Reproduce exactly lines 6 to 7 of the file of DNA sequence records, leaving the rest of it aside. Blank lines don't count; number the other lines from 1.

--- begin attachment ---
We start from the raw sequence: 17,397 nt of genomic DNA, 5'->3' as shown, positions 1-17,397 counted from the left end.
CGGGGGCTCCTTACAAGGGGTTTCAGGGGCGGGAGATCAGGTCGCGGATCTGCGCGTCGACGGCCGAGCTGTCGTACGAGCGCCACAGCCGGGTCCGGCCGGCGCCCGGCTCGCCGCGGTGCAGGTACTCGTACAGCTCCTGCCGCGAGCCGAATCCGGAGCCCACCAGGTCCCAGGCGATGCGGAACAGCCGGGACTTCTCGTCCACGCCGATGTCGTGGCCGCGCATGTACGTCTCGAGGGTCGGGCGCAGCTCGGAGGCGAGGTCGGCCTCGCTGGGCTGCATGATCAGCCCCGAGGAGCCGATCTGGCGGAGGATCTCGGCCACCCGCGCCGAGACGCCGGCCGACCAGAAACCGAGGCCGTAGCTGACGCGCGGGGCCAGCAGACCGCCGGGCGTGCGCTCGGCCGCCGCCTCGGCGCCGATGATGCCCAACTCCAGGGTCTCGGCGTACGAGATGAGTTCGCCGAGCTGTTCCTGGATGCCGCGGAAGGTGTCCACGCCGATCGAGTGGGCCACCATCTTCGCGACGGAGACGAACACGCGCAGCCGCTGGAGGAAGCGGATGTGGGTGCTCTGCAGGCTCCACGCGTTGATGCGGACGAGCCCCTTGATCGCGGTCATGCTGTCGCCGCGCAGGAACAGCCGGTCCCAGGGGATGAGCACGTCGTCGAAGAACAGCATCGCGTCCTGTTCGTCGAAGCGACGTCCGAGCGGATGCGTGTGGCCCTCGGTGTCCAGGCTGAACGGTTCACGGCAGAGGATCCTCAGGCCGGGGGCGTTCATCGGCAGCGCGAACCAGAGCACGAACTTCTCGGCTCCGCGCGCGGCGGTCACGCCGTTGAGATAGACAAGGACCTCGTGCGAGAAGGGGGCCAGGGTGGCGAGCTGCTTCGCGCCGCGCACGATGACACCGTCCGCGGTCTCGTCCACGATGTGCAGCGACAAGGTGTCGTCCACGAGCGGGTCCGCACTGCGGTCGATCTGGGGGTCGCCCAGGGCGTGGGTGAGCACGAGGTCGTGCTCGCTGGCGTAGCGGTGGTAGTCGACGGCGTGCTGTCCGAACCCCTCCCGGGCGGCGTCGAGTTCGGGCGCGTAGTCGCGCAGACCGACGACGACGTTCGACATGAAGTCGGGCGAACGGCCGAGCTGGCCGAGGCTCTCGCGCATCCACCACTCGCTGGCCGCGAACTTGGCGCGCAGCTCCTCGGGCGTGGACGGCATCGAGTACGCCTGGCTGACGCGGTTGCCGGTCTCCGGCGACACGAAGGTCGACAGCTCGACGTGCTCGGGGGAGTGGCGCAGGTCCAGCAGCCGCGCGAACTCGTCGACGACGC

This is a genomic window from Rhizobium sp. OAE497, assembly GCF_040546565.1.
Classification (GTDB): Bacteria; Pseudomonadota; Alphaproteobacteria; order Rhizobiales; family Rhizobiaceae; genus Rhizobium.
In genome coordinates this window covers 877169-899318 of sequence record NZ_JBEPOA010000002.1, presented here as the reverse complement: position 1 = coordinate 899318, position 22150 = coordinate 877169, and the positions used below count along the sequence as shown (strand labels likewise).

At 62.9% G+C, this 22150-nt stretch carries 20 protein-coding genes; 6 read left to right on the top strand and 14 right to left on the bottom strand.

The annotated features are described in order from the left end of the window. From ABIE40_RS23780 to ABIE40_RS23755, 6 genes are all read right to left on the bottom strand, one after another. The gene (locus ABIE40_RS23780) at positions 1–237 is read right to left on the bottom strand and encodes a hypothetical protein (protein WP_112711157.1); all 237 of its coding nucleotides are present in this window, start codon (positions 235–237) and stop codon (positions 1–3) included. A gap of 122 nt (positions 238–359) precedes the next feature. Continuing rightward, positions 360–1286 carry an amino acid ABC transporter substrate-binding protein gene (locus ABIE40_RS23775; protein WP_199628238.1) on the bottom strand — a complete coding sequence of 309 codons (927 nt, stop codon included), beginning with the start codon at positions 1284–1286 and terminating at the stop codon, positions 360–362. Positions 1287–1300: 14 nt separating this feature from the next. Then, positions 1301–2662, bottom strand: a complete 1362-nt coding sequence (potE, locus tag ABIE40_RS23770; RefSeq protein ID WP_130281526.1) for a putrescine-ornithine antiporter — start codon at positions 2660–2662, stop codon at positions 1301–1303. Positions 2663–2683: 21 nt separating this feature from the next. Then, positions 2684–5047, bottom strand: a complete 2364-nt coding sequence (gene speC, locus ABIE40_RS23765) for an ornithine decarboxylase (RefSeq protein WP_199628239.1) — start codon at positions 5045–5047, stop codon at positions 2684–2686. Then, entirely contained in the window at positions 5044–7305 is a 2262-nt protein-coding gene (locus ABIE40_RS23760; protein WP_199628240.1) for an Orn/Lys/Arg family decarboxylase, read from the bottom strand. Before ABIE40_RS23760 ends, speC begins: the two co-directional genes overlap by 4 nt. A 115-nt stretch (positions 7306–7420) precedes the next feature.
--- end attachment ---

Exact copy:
At 62.9% G+C, this 22150-nt stretch carries 20 protein-coding genes; 6 read left to right on the top strand and 14 right to left on the bottom strand.

The annotated features are described in order from the left end of the window. From ABIE40_RS23780 to ABIE40_RS23755, 6 genes are all read right to left on the bottom strand, one after another. The gene (locus ABIE40_RS23780) at positions 1–237 is read right to left on the bottom strand and encodes a hypothetical protein (protein WP_112711157.1); all 237 of its coding nucleotides are present in this window, start codon (positions 235–237) and stop codon (positions 1–3) included. A gap of 122 nt (positions 238–359) precedes the next feature. Continuing rightward, positions 360–1286 carry an amino acid ABC transporter substrate-binding protein gene (locus ABIE40_RS23775; protein WP_199628238.1) on the bottom strand — a complete coding sequence of 309 codons (927 nt, stop codon included), beginning with the start codon at positions 1284–1286 and terminating at the stop codon, positions 360–362. Positions 1287–1300: 14 nt separating this feature from the next. Then, positions 1301–2662, bottom strand: a complete 1362-nt coding sequence (potE, locus tag ABIE40_RS23770; RefSeq protein ID WP_130281526.1) for a putrescine-ornithine antiporter — start codon at positions 2660–2662, stop codon at positions 1301–1303. Positions 2663–2683: 21 nt separating this feature from the next. Then, positions 2684–5047, bottom strand: a complete 2364-nt coding sequence (gene speC, locus ABIE40_RS23765) for an ornithine decarboxylase (RefSeq protein WP_199628239.1) — start codon at positions 5045–5047, stop codon at positions 2684–2686. Then, entirely contained in the window at positions 5044–7305 is a 2262-nt protein-coding gene (locus ABIE40_RS23760; protein WP_199628240.1) for an Orn/Lys/Arg family decarboxylase, read from the bottom strand. Before ABIE40_RS23760 ends, speC begins: the two co-directional genes overlap by 4 nt. A 115-nt stretch (positions 7306–7420) precedes the next feature.